An office worker walks through Jakarta's Kuningan business district on April 3. (Antara Photo/Dhemas Reviyanto)
Bank Indonesia Reveals Six Monetary Policies to Keep Financial System Stable
MAY 11, 2020
Jakarta. Since the coronavirus crisis began, Bank Indonesia has been strengthening its policy mix to stabilize the rupiah, control inflation, support financial system stability and prevent a further decline in economic activities by working closely with the government and the Financial System Stability Committee, or KSSK.
Bank Indonesia Governor Perry Warjiyo revealed on Monday the central bank's policy mix contains six essential points.
The first is to lower its seven-day reverse repo rate twice by 25 basis points to 4.5 percent.
"The reduction is consistent with the low and controlled inflation forecasts within the target range of 3+1 percent to support the national economic recovery," Perry said in an online press conference.
At its board of governors' meeting on April 13–14, Perry said the central bank had decided to maintain its seven-day reverse repo rate seeing the need to prioritize interest rate policies to keep the rupiah stable in the short term.
However, the central bank said a window is still open for future interest rate cuts once financial market uncertainties have begun to die down.
The second point is to stabilize and strengthen the rupiah by intensifying interventions in the spot market, domestic non-delivery forward market and by buying bonds in the secondary market.
Indonesia's relatively large number of foreign exchange reserves is behind this policy.
Bank Indonesia has also established bilateral swap and repo line cooperations with several central banks in other countries, including the United States and China.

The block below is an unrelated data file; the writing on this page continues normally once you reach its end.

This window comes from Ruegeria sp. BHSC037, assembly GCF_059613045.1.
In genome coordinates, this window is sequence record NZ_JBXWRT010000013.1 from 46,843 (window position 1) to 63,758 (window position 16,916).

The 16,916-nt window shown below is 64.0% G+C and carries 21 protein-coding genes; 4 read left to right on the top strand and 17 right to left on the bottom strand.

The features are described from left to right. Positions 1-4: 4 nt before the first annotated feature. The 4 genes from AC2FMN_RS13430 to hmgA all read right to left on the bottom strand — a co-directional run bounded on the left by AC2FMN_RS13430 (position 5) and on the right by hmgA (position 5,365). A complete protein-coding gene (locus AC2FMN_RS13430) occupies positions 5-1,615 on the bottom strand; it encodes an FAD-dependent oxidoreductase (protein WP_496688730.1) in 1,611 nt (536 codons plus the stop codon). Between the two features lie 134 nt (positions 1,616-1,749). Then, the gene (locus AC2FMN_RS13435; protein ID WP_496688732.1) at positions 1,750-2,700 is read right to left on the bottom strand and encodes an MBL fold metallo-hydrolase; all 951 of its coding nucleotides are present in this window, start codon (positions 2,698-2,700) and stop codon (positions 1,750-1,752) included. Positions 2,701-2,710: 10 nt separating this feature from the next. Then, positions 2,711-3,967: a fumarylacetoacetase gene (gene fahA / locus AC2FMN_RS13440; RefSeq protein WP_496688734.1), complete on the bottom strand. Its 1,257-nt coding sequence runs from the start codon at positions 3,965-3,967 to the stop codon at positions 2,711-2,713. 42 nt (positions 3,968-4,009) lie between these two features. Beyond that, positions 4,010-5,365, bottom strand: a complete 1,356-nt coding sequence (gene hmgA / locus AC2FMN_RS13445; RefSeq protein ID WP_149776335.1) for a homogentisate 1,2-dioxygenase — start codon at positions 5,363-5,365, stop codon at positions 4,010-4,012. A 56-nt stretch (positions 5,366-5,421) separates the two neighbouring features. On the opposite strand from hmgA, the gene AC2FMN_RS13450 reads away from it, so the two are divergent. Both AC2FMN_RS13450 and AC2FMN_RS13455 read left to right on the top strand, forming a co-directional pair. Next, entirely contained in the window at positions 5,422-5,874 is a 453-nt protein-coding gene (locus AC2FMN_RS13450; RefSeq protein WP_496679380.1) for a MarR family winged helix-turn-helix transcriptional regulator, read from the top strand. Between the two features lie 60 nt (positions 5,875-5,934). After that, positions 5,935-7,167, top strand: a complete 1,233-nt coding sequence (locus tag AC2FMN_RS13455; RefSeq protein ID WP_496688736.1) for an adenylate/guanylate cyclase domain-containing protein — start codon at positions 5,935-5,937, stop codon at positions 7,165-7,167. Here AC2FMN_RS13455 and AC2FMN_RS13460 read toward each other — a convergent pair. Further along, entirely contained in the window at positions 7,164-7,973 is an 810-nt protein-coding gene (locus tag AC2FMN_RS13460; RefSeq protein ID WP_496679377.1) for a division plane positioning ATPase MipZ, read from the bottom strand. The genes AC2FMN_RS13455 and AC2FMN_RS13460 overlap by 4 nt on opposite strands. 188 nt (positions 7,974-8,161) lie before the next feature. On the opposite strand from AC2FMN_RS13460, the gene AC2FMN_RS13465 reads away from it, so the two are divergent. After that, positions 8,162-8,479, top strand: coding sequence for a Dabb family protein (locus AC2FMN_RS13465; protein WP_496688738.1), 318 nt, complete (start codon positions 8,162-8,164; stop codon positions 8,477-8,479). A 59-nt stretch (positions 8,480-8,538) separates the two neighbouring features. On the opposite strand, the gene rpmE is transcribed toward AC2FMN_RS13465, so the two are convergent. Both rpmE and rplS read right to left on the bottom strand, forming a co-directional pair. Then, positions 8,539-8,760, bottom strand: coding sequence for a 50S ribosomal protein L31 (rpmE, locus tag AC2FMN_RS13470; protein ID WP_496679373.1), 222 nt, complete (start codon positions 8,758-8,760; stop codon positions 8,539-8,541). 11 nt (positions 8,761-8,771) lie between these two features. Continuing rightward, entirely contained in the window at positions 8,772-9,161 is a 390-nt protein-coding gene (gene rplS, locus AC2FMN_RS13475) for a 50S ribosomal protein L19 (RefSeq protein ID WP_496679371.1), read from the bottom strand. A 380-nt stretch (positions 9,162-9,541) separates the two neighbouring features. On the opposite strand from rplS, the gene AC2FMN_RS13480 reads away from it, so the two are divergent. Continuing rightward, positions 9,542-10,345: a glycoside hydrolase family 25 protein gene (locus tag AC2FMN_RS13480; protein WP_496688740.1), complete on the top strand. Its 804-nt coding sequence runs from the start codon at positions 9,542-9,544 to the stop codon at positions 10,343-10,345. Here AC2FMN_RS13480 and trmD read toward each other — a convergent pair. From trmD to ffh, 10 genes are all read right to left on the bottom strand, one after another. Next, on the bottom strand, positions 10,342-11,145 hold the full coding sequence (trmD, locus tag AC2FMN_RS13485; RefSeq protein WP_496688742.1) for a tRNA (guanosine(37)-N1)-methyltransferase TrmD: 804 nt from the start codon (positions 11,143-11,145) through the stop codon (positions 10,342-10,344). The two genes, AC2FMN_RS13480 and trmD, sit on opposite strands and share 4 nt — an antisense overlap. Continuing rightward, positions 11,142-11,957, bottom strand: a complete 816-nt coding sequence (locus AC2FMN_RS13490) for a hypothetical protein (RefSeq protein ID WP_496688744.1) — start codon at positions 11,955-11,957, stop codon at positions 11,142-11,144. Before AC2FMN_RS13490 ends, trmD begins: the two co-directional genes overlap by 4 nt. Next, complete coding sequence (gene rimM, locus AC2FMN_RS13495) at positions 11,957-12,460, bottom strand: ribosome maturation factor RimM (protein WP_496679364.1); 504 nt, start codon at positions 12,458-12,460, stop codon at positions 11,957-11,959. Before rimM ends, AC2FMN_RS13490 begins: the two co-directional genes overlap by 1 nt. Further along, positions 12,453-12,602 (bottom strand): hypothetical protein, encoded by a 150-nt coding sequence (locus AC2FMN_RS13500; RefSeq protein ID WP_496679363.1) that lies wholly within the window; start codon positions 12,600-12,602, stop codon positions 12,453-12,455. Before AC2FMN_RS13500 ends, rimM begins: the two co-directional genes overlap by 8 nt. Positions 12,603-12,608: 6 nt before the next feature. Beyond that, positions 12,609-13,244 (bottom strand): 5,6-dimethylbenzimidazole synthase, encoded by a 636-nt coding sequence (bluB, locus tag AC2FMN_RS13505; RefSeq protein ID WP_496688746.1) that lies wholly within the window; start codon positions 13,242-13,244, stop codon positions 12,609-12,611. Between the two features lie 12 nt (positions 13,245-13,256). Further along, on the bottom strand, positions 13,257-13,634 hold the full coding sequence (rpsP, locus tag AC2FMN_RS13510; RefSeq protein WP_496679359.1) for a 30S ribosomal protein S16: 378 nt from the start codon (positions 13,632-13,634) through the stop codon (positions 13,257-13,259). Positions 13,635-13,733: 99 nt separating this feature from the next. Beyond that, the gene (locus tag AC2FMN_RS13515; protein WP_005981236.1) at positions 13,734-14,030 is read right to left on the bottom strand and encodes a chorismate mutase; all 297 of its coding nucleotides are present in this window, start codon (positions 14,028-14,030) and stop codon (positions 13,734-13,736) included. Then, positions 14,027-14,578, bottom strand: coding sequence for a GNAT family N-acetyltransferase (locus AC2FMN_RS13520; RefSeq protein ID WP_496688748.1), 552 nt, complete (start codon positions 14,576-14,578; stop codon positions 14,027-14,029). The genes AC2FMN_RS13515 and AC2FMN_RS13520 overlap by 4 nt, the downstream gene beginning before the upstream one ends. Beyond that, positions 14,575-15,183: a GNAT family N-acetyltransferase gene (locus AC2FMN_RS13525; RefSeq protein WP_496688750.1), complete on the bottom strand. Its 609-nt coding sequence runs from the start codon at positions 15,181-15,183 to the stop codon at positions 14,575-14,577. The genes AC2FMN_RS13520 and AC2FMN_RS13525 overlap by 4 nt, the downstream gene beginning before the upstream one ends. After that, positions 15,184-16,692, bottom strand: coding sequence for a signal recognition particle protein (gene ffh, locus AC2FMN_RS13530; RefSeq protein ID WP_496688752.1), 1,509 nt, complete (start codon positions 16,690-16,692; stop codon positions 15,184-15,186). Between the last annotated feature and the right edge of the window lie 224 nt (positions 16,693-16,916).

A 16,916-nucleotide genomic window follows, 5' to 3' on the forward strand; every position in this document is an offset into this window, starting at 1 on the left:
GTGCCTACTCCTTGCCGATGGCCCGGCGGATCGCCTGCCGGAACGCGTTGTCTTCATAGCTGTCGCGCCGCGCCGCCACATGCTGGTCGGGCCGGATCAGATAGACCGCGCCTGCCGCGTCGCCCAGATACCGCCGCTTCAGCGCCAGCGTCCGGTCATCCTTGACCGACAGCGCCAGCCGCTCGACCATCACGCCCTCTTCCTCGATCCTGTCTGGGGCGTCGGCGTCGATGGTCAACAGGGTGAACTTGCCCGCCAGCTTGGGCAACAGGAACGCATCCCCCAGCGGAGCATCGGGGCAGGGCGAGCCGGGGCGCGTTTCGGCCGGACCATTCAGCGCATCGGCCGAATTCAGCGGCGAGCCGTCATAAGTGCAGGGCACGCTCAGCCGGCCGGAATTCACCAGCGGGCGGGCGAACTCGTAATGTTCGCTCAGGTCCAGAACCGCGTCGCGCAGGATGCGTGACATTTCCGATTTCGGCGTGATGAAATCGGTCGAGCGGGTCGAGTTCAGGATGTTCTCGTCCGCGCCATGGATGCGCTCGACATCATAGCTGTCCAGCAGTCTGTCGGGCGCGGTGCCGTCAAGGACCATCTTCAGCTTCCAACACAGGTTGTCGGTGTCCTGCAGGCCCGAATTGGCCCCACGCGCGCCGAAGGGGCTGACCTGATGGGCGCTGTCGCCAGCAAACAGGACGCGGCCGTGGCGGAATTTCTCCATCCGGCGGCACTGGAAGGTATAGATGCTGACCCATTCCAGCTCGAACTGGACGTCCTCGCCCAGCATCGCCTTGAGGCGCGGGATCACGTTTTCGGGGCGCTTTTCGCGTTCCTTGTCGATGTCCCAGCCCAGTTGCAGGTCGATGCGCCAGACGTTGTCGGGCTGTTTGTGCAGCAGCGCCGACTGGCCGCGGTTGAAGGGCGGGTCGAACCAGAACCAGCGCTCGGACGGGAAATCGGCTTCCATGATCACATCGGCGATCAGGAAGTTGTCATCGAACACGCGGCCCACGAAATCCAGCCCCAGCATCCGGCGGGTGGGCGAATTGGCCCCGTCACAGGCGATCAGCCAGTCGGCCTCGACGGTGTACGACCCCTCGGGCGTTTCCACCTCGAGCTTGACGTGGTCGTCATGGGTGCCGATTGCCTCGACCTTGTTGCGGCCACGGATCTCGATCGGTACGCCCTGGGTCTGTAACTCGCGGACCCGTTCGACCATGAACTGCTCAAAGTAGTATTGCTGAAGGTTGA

"The exchange rate stabilization measures have strengthened the rupiah, going from nearly Rp 17,000 per US dollar [earlier during the coronavirus crisis] to under Rp 15,000 per US dollar today. Bank Indonesia believes the current rupiah exchange rate is fundamentally undervalued. Going forward, it will stabilize and strengthen," Perry said.
The third point in the policy mix has Bank Indonesia continuing to expand instruments and transactions in the money market and foreign exchange market by providing more hedging instruments against the rupiah through domestic non-delivery forward transactions, increasing foreign currency swap transactions and providing term repo for banking needs.
The fourth point has the central bank injecting massive quantitative easing into the financial market and banks to encourage financing for businesses and kickstart a recovery of the national economy,
So far in 2020, Bank Indonesia has injected around Rp 503.8 trillion into the financial system by buying bonds in the secondary market, providing extra liquidity for repurchase agreement, foreign currency swaps and a reduction in the rupiah statutory reserve requirement.
The fifth point in the policy mix is to release macroprudential policies to encourage banks to finance businesses through reducing loan-to-value ratio provisions, macroprudential intermediation ratio (RIM) and lowering the rupiah statutory reserve requirement for business financing – especially for export-import operators and MSMEs – to counter the impact of the coronavirus crisis.
The last point in the mix is to ease payment constraints for both cash and non-cash payment systems to encourage more economic and financial transactions.
"This is done by encouraging people to make more non-cash transactions, such as using electronic money, internet banking and QRIS [QR Indonesian Standard]," Perry said.